Long-distance reflexives are a phenomenon in which a reflexive pronoun (a pronoun, such as herself, that ends with -self or -selves) can refer back to a noun phrase that, in standard English, would be too far away to be referred to by the reflexive pronoun. An example of long-distance reflexive is himself in (1), which is taken from Loss (2011c):
1) Johni said that [my behavior harmed himselfi].
Sentence (1) is not acceptable in standard English because himself is too far away from John to refer to John; to make it an acceptable sentence for standard English, himself would have to be changed to him. However, (1) is perfectly acceptable for those English speakers who use long-distance reflexives.
For a more rigorous definition of long-distance reflexives, a few technical terms are required. First, the relation between a pronoun and the noun phrase it refers to is called coreference, which is indicated by subscripts: If two words have the same subscript, then they are coreferential. For example, Amanda and herself are coreferential in (2a), so they both have a subscript j, whereas Jennifer and herself are coreferential in (2b), so they both have a subscript i:
2) a. Jenniferi said that [Amandaj likes herselfj].
b. *Jenniferi said that [Amandaj likes herselfi].
The other important term is a reflexive's local domain, which roughly corresponds to the smallest clause containing the reflexive. The domain is important because, in standard English, a reflexive can only be coreferential with a noun phrase inside its domain. The domain is indicated by brackets; for example, in (2a) and (2b), the domain of herself is Amanda likes herself.
Using this terminology, a long-distance reflexive can be defined as a reflexive that is coreferential with a noun phrase outside the reflexive's domain. For example, herself in (2b) is a long-distance reflexive because it is coreferential with Jennifer, a noun phrase outside the domain of herself, whereas herself in (2a) is not long-distance because it is coreferential with Amanda, a noun phrase inside the domain of herself.
The information about this construction is preliminary since it comes from a single dissertation (Loss 2011c) and subsequent publications (Loss 2011a, Loss 2011b).
Who says this?
This construction is found (at least) on the Mesabi and Vermillion Iron Ranges of the northern Arrowhead region of Minnesota (Underwood 1981, Linn 1988).
There may be sociolinguistic factors to the distribution of the construction. In particular, women are more likely than men to rate sentences with long-distance reflexives as natural.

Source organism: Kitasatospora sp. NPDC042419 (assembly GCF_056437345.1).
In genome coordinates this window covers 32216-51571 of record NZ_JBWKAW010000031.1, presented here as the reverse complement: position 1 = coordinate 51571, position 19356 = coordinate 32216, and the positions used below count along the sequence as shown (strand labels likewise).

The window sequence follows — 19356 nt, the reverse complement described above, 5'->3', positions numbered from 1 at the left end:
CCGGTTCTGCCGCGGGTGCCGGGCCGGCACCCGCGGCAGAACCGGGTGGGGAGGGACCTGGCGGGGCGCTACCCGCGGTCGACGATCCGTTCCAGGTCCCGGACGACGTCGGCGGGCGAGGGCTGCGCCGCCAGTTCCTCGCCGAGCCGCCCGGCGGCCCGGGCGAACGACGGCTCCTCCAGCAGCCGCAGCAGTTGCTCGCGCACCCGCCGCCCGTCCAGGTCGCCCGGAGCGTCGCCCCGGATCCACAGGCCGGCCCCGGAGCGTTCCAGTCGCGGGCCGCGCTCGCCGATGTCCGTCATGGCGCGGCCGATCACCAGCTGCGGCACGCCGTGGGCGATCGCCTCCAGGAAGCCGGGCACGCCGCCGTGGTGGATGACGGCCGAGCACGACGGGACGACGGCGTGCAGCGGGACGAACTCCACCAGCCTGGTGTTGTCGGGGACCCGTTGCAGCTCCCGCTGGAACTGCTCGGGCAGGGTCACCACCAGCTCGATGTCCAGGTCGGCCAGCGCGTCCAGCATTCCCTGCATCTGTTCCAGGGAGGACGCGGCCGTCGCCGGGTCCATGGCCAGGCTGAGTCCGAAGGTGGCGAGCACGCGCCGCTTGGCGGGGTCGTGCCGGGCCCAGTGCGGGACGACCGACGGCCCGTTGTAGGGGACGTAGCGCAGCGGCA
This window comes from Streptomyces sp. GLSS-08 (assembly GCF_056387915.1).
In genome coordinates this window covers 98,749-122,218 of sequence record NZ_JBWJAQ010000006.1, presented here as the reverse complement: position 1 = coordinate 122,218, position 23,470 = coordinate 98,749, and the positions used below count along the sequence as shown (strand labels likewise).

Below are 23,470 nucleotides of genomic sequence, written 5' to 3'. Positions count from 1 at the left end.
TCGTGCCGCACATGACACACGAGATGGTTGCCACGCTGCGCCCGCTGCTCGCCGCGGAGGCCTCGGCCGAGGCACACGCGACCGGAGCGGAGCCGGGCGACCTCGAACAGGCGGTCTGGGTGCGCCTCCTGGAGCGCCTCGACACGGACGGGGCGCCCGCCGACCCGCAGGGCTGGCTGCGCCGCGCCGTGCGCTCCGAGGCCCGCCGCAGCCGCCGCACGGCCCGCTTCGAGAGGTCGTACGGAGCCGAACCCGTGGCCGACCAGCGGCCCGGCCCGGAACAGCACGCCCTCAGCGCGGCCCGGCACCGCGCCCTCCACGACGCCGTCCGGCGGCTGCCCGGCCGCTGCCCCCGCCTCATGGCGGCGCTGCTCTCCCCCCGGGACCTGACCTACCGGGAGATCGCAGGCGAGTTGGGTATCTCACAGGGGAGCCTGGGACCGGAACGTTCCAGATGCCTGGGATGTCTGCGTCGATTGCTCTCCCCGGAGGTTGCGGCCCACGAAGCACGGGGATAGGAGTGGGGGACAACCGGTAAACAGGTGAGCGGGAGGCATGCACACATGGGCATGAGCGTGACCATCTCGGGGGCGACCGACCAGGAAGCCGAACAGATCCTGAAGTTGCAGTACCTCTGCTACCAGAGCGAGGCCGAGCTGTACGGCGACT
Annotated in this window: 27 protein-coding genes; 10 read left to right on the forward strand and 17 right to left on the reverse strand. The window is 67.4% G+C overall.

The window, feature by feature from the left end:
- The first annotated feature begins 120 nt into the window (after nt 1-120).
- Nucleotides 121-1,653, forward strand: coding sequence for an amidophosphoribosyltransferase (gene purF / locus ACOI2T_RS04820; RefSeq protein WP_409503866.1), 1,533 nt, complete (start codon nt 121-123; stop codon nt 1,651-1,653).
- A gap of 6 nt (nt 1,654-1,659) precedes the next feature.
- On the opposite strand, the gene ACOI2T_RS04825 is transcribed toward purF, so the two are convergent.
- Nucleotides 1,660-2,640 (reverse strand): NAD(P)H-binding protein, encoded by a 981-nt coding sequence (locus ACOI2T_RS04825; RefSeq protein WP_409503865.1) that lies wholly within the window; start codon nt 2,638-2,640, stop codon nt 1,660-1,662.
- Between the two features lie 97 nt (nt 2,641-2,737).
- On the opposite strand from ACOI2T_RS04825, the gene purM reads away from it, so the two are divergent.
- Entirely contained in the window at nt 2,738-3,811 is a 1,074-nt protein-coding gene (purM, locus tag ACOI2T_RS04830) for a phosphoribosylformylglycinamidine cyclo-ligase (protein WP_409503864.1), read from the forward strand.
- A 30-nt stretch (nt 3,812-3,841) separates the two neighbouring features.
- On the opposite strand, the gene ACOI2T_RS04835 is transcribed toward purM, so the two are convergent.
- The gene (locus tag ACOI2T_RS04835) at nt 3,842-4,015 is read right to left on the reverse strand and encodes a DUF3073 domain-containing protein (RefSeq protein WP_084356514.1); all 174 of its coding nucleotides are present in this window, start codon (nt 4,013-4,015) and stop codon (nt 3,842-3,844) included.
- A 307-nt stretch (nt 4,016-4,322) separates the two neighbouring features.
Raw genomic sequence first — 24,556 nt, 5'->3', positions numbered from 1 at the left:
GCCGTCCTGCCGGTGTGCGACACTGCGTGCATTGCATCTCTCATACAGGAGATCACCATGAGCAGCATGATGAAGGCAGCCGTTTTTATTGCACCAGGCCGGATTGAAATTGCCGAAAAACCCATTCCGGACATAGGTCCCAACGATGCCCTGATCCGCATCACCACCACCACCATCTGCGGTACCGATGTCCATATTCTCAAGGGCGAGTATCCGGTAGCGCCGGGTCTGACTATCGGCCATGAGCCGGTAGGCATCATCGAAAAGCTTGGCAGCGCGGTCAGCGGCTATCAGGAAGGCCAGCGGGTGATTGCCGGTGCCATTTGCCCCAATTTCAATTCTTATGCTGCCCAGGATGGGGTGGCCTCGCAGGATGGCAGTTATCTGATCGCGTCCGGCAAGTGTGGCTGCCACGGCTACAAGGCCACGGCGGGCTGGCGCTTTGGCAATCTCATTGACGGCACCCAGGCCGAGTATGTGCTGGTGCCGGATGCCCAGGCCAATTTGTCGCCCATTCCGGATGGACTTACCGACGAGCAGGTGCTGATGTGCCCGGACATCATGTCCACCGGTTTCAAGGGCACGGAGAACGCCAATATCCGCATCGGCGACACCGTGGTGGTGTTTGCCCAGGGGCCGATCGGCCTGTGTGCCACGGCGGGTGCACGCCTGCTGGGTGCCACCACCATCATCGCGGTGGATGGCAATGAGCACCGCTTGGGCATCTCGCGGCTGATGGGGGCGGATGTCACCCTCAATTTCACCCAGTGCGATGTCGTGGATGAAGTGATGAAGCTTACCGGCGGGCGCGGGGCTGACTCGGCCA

The following description of the syntactic distribution of Iron Range English long-distance reflexive pronouns is derived from Loss (2011c):
Iron Range English reflexive pronouns can corefer with a nominal expression in the higher clause that is in the subject position, like Jennifer in (3), or object position, like Amanda in (3):
3) Jenniferi told Amandaj that [Jillk likes herselfi/j/k].
The reflexive cannot corefer with a nominal expression in the higher clause when there is an intervening nominal expression in subject position that has a different person than the reflexive (similar to Blocking Effects in Mandarin Chinese (Huang (1984) and subsequent research).For example, (4a) is acceptable because herself and the intervening subjects (Amanda and Jill) are all third person, but (4b) and (4c) are not acceptable because herself has a different person than I in (4b) and you in (4c):
4) a. Jenniferi said that [Amanda knows that [Jill likes herselfi]].
b. *Jenniferi said that [I know that [Jill likes herselfi]].
c. *Jenniferi said that [you know that [Jill likes herselfi]].
An intervening subject that does not match in number or gender does not prevent the reflexive from coreferring with a nominal expression outside its local domain. Thus, (5a) is acceptable even though they has a different number than herself, and (5b) is acceptable even though Tom has a different gender than herself:
5) a. Jenniferi said that [they know that [Jill likes herselfi]].
b. Jenniferi said that [Tom knows that [Jill likes herselfi]].
In order to prevent the reflexive from coreferring with a nominal expression outside its domain, an intervening nominal expression must be in the subject position. Objects and possessors that do not match the reflexive for person do not prevent a long-distance interpretation of the reflexive. Thus, in contrast to (4b) and (4c), (6a) and (6b) are acceptable:
6) a. Jenniferi told me that [Jill likes herselfi]].
b. Jenniferi said that [my behavior harmed herselfi]].
When a reflexive pronoun is in an island, it cannot corefer with a nominal expression outside its local domain. (Islands are indicated the by subscript I). Thus, (7a) is only acceptable if herself is coreferential with Amanda, and (7b) is only acceptable if herself is coreferential with who:
7) a. Jenniferi made [I the claim that Amandaj likes herself*i/j].
b. Jenniferi wonders [I whoj likes herself*i/j].
Page contributed by Sarah Loss
Long-distance reflexives data
Huang, Yun-Hua. 1984. Reflexives in Chinese. Studies in English Literature and Linguistics 10: 163-188.
Linn, Michael. 1988. The Origin and Development of the Iron Range Dialect in Northern Minnesota. Studia Posnaniensia 21, 75-87.
Loss, Sara. 2011a. Reflexives and blocking effects in Iron Range English. Extended Abstracts of the Annual Meeting of the Linguistic Society of America. Available here.
Loss, Sara. 2011b. The use of magnitude estimation to understand the behavior of reflexive pronouns. In Dina Bailey and Victoria Teliga [eds.] Proceedings of the 39th Western Conference On Linguistics, 181-191. Fresno, CA: University of California.
Loss, Sarah. 2011c. Iron Range English long-distance reflexives. Doctoral Dissertation, University of Minnesota.
Underwood, Gary N. 1981. The Dialect of the Mesabi Iron Range (Vol. 67). PADS. 1-105.